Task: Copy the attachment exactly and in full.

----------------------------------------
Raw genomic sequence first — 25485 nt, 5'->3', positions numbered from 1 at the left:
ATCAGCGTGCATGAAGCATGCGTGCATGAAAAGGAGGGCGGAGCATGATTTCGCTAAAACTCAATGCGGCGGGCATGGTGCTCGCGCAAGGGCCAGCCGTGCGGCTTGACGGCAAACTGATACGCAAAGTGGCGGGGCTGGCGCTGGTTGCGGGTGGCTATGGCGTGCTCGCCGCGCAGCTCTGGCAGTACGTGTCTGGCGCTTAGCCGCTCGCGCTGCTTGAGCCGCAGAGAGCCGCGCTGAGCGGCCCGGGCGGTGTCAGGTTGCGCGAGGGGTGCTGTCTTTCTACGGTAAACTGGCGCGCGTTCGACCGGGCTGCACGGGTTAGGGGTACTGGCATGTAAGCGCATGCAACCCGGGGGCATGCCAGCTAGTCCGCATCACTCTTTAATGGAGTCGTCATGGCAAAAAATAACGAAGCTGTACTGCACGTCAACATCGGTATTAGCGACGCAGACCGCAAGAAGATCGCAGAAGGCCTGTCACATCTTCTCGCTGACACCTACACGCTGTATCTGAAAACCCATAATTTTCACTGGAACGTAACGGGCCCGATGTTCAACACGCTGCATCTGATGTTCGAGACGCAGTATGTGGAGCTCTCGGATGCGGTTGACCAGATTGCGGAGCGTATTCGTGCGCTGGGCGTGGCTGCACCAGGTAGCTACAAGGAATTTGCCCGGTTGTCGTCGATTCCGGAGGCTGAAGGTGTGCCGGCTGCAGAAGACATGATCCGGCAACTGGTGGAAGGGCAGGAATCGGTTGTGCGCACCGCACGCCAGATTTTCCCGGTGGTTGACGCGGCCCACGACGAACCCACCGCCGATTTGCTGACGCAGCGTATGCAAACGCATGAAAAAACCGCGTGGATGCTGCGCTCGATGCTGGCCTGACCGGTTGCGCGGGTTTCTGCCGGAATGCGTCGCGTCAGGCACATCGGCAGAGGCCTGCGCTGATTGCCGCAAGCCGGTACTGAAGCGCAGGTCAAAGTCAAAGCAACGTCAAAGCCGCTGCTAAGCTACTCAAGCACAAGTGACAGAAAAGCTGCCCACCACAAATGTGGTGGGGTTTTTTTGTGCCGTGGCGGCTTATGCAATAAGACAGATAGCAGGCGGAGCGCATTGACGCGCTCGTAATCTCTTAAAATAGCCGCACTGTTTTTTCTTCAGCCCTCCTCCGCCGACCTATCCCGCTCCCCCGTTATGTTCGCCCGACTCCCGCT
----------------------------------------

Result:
Raw genomic sequence first — 25485 nt, 5'->3', positions numbered from 1 at the left:
ATCAGCGTGCATGAAGCATGCGTGCATGAAAAGGAGGGCGGAGCATGATTTCGCTAAAACTCAATGCGGCGGGCATGGTGCTCGCGCAAGGGCCAGCCGTGCGGCTTGACGGCAAACTGATACGCAAAGTGGCGGGGCTGGCGCTGGTTGCGGGTGGCTATGGCGTGCTCGCCGCGCAGCTCTGGCAGTACGTGTCTGGCGCTTAGCCGCTCGCGCTGCTTGAGCCGCAGAGAGCCGCGCTGAGCGGCCCGGGCGGTGTCAGGTTGCGCGAGGGGTGCTGTCTTTCTACGGTAAACTGGCGCGCGTTCGACCGGGCTGCACGGGTTAGGGGTACTGGCATGTAAGCGCATGCAACCCGGGGGCATGCCAGCTAGTCCGCATCACTCTTTAATGGAGTCGTCATGGCAAAAAATAACGAAGCTGTACTGCACGTCAACATCGGTATTAGCGACGCAGACCGCAAGAAGATCGCAGAAGGCCTGTCACATCTTCTCGCTGACACCTACACGCTGTATCTGAAAACCCATAATTTTCACTGGAACGTAACGGGCCCGATGTTCAACACGCTGCATCTGATGTTCGAGACGCAGTATGTGGAGCTCTCGGATGCGGTTGACCAGATTGCGGAGCGTATTCGTGCGCTGGGCGTGGCTGCACCAGGTAGCTACAAGGAATTTGCCCGGTTGTCGTCGATTCCGGAGGCTGAAGGTGTGCCGGCTGCAGAAGACATGATCCGGCAACTGGTGGAAGGGCAGGAATCGGTTGTGCGCACCGCACGCCAGATTTTCCCGGTGGTTGACGCGGCCCACGACGAACCCACCGCCGATTTGCTGACGCAGCGTATGCAAACGCATGAAAAAACCGCGTGGATGCTGCGCTCGATGCTGGCCTGACCGGTTGCGCGGGTTTCTGCCGGAATGCGTCGCGTCAGGCACATCGGCAGAGGCCTGCGCTGATTGCCGCAAGCCGGTACTGAAGCGCAGGTCAAAGTCAAAGCAACGTCAAAGCCGCTGCTAAGCTACTCAAGCACAAGTGACAGAAAAGCTGCCCACCACAAATGTGGTGGGGTTTTTTTGTGCCGTGGCGGCTTATGCAATAAGACAGATAGCAGGCGGAGCGCATTGACGCGCTCGTAATCTCTTAAAATAGCCGCACTGTTTTTTCTTCAGCCCTCCTCCGCCGACCTATCCCGCTCCCCCGTTATGTTCGCCCGACTCCCGCT